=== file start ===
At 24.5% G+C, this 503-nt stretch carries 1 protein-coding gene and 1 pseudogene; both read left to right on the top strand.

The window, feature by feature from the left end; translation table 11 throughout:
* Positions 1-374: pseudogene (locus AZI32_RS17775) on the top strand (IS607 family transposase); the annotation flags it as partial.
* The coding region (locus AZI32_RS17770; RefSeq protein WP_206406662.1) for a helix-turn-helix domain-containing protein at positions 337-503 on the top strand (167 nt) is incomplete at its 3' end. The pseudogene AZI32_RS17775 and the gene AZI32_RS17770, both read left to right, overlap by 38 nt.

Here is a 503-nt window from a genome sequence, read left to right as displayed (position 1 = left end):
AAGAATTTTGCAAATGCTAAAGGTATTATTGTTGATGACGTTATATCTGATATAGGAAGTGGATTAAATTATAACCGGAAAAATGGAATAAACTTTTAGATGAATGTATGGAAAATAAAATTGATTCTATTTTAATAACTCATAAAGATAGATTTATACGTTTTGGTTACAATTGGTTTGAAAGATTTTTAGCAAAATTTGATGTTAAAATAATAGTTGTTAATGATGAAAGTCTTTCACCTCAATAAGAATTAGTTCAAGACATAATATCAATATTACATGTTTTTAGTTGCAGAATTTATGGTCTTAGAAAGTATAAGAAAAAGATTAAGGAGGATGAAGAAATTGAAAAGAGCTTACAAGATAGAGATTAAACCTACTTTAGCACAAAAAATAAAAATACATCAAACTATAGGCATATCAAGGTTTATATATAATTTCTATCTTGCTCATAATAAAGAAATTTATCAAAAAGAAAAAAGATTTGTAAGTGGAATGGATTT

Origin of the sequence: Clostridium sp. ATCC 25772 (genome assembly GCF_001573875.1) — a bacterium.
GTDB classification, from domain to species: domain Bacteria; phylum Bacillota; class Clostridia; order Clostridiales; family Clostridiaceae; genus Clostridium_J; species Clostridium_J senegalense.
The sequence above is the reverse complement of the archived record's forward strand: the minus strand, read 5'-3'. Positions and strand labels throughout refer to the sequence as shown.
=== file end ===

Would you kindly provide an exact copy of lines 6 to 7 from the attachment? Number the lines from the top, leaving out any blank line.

AAGAATTTTGCAAATGCTAAAGGTATTATTGTTGATGACGTTATATCTGATATAGGAAGTGGATTAAATTATAACCGGAAAAATGGAATAAACTTTTAGATGAATGTATGGAAAATAAAATTGATTCTATTTTAATAACTCATAAAGATAGATTTATACGTTTTGGTTACAATTGGTTTGAAAGATTTTTAGCAAAATTTGATGTTAAAATAATAGTTGTTAATGATGAAAGTCTTTCACCTCAATAAGAATTAGTTCAAGACATAATATCAATATTACATGTTTTTAGTTGCAGAATTTATGGTCTTAGAAAGTATAAGAAAAAGATTAAGGAGGATGAAGAAATTGAAAAGAGCTTACAAGATAGAGATTAAACCTACTTTAGCACAAAAAATAAAAATACATCAAACTATAGGCATATCAAGGTTTATATATAATTTCTATCTTGCTCATAATAAAGAAATTTATCAAAAAGAAAAAAGATTTGTAAGTGGAATGGATTT

Origin of the sequence: Clostridium sp. ATCC 25772 (genome assembly GCF_001573875.1) — a bacterium.